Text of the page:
One thing you’ll quickly learn if you travel by cruise ship is that lands tours booked aboard ship are incredibly expensive. You can do a lot better going online and getting a group together beforehand, or even snagging a tour directly after disembarking. The disadvantage is that your tour operator had better get you back before sail-away, or you’re on your own catching up with the ship down the line. If you’re on a ship’s tour, the captain will either wait for your group or the cruise line will get you to the next port at their expense.
But if you’re adventurous, and you choose a reputable tour, you should have no problems while saving 50% or more. Well before our cruise aboard Vision of the Seas Ursula attached us with a group putting together a two-day tour of St. Petersburg and the surrounding sights for a fraction of the cost for a similar tour offered by the ship’s excursion desk. Our tour operator is one I can highly recommend — Alla Tours.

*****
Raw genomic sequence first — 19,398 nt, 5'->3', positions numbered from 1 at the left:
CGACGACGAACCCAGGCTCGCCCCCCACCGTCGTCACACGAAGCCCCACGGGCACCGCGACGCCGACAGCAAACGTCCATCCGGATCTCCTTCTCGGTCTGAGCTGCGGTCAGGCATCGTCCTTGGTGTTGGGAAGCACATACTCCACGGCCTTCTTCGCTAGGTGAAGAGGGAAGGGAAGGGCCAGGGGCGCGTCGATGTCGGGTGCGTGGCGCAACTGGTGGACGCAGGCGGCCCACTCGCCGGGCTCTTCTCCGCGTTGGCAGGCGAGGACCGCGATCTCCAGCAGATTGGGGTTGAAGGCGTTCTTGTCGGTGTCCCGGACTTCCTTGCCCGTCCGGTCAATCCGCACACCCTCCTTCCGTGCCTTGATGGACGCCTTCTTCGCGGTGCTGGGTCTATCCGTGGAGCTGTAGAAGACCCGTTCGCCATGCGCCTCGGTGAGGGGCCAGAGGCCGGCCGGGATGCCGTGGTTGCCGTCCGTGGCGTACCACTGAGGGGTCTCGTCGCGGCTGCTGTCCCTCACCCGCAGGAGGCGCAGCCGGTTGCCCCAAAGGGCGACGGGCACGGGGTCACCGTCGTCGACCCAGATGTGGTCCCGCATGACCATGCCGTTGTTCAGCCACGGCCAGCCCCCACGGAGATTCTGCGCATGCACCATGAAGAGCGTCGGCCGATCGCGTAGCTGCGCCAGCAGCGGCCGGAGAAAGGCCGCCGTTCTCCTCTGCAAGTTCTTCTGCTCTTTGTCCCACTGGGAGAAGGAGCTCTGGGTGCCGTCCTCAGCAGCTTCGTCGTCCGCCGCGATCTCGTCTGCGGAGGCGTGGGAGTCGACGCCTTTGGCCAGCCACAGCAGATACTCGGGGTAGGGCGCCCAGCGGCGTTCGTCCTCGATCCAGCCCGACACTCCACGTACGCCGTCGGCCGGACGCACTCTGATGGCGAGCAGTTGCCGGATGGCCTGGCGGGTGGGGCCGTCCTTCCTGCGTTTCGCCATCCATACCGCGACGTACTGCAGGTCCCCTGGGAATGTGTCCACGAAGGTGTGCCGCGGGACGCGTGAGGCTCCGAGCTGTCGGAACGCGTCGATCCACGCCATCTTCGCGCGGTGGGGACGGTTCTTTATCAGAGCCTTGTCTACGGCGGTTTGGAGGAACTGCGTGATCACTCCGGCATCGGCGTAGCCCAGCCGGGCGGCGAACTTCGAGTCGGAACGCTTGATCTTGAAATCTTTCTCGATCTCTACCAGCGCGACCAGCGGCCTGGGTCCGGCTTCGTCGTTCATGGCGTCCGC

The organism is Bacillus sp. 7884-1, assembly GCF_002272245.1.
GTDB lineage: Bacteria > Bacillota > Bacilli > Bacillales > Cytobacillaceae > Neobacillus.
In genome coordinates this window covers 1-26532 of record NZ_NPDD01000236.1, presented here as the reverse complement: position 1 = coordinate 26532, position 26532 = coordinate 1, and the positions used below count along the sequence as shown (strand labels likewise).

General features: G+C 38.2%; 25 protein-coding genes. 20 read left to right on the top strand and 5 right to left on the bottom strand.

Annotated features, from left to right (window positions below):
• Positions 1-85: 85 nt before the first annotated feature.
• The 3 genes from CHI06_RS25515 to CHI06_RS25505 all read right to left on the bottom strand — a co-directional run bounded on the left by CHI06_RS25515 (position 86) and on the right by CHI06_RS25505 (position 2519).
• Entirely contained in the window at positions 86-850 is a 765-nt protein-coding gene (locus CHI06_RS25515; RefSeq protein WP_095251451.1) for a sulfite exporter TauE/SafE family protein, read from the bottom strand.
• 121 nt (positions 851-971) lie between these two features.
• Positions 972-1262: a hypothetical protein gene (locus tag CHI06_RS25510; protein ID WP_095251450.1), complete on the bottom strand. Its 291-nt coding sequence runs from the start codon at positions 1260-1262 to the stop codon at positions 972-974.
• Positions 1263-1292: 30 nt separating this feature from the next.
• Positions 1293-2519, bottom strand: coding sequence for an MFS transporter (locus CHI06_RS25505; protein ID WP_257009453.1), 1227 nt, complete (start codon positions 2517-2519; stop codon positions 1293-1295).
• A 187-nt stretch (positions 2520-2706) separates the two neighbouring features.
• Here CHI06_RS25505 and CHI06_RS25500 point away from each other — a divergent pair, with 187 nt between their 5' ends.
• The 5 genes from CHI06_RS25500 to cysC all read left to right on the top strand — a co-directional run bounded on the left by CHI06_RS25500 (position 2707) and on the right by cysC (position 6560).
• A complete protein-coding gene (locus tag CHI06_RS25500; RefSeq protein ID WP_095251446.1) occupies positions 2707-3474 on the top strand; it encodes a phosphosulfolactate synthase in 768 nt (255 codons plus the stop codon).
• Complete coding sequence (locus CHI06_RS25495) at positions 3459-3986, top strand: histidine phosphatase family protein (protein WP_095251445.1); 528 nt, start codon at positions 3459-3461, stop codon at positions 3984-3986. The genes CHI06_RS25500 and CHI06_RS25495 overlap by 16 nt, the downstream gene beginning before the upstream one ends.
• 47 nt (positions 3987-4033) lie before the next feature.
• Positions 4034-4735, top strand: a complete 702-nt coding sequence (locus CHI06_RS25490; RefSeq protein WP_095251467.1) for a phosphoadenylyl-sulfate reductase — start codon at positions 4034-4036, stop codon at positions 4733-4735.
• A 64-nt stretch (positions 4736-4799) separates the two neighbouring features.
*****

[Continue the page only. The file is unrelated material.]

Catherine I commissioned a “summer” palace at this location back in 1717, but the façade you see today was the result of Empress Elizabeth, who found her mother’s summer palace lacking and ordered it replaced some 35 years later. That commission resulted in the Rococo-style behemoth you see here. As an aside, I once knew someone who didn’t like anything that wasn’t Baroque, including this late Baroque style. I once admonished him that he should expand his taste, telling him, “If it ain’t Baroque, don’t nix it.”
You’ll see a lot of gilding here in Catherine Palace. Indeed, over 100 kilograms (220 pounds) of gold were used in the gilding of decorative exterior elements alone.
And where would an empress sit? Why, in the Throne Room atop a plush, gilded throne, of course:
We’ll continue our tour on Wednesday, but until then here are a few more images of Catherine Palace: